Imagine having already bought a ticket to watch your favorite sport/event in the coming months, only to realize that you will not be allowed to watch the spectacle on the day itself.
That is exactly what two speedways in South Dakota did when they held a racing event with no spectators present on the grandstands.
Originally, both the New Raceway Park (NRP) and the Park Jefferson International Speedway (PJIS) were supposed to have spectators set to watch the race. Both race tracks have already sold tickets to fans albeit in a reduced capacity to ensure social distancing measures were in place. NRP only sold a total of 700 tickets even though it's capable of holding 4,000 spectators. Meanwhile, PJIS only sold 500 tickets which is less than one-third of its 1,800 capacity.
Organizers from both NRP and PJIS even set up measures to ensure the safety of the spectators like screening temperature checks for everyone and using cashless forms of transactions.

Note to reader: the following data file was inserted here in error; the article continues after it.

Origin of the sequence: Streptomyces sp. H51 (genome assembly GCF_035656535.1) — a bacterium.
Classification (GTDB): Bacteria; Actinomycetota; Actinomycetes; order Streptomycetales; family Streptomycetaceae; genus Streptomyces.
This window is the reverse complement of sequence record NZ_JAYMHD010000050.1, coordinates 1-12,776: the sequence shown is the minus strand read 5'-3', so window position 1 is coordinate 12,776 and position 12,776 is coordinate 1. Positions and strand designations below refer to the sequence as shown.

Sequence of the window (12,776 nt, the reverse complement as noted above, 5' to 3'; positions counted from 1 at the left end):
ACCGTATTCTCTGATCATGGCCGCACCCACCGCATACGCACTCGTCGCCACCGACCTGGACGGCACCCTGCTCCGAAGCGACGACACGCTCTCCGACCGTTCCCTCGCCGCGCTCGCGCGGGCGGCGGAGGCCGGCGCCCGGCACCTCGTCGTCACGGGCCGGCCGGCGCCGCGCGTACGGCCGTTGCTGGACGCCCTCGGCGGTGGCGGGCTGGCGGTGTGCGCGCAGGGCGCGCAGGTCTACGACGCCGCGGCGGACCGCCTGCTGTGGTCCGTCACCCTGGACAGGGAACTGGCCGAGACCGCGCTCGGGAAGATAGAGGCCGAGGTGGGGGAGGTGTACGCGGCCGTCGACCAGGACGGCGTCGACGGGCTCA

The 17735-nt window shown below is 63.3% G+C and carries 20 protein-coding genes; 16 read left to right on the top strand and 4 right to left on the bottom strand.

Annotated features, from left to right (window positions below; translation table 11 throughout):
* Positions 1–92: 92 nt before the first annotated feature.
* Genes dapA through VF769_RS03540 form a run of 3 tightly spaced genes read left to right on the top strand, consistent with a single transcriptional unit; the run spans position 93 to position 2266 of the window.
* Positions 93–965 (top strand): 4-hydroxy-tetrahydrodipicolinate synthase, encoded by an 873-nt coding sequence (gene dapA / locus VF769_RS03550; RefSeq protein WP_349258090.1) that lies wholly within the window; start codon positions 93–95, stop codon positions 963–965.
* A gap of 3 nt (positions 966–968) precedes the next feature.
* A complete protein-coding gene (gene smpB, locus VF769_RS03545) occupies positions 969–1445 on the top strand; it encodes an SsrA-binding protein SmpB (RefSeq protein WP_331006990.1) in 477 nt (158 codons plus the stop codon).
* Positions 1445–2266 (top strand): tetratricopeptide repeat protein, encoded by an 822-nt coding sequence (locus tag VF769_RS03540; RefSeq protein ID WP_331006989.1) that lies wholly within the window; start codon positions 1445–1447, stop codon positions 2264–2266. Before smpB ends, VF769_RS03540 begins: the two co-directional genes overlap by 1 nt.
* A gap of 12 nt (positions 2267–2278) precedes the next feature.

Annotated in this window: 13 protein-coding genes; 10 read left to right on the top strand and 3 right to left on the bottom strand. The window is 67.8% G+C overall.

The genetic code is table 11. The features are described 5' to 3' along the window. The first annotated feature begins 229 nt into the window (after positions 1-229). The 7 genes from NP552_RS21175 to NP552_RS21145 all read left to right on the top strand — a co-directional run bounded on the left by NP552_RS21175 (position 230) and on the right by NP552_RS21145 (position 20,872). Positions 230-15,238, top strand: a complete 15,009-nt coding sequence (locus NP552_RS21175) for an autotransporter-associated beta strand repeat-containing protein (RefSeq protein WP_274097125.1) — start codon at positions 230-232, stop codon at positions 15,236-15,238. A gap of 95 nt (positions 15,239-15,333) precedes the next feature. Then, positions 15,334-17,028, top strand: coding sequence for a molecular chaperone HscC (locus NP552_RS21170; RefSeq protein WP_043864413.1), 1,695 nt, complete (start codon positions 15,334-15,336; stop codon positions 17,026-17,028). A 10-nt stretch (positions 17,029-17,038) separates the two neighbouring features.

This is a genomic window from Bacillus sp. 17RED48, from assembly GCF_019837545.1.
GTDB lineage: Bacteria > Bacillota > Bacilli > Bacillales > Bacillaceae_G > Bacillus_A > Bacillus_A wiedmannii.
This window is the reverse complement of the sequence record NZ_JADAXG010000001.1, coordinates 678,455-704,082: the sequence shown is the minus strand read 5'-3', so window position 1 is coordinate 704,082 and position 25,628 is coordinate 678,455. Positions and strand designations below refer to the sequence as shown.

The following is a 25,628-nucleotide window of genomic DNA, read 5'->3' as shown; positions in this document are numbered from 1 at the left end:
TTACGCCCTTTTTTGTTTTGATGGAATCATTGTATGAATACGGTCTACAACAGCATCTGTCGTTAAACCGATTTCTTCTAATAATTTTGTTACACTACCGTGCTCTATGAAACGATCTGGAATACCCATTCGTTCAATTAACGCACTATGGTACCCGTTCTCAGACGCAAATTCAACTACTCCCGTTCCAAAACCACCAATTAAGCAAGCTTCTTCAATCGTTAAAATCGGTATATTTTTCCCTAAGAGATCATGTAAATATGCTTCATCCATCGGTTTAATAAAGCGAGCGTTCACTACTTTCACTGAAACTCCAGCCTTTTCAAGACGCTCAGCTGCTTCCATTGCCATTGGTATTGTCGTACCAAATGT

But with the COVID-19 pandemic still posing a threat in the U.S., especially in mass gathering events such as motorsport events, both race tracks had to ultimately close the track to spectators. To make up for it, both NRP and PJIS had to resort to pay-per-view channels in order for the fans to get a chance to watch the race while inside their homes. Fans that purchased tickets from NRP and PJIS will receive refunds.
According to NRP, they said that they came under pressure from the Governor's Office, county and health officials, as well as from the Centers for Disease Control and Prevention (CDC). Not only that, but they also faced a backlash from the public for deciding to actually hold a race with spectators. As for PJIS, they ultimately decided not to let the fans watch the race after having discussions with the South Dakota Department of Health and other state officials.
To date, the U.S. still has the most number of confirmed cases in the world at about 1 million. They also have the most number of fatalities with almost 57,000. With over 800,000 cases still active in the U.S., it could take quite a while before conditions in the country normalize.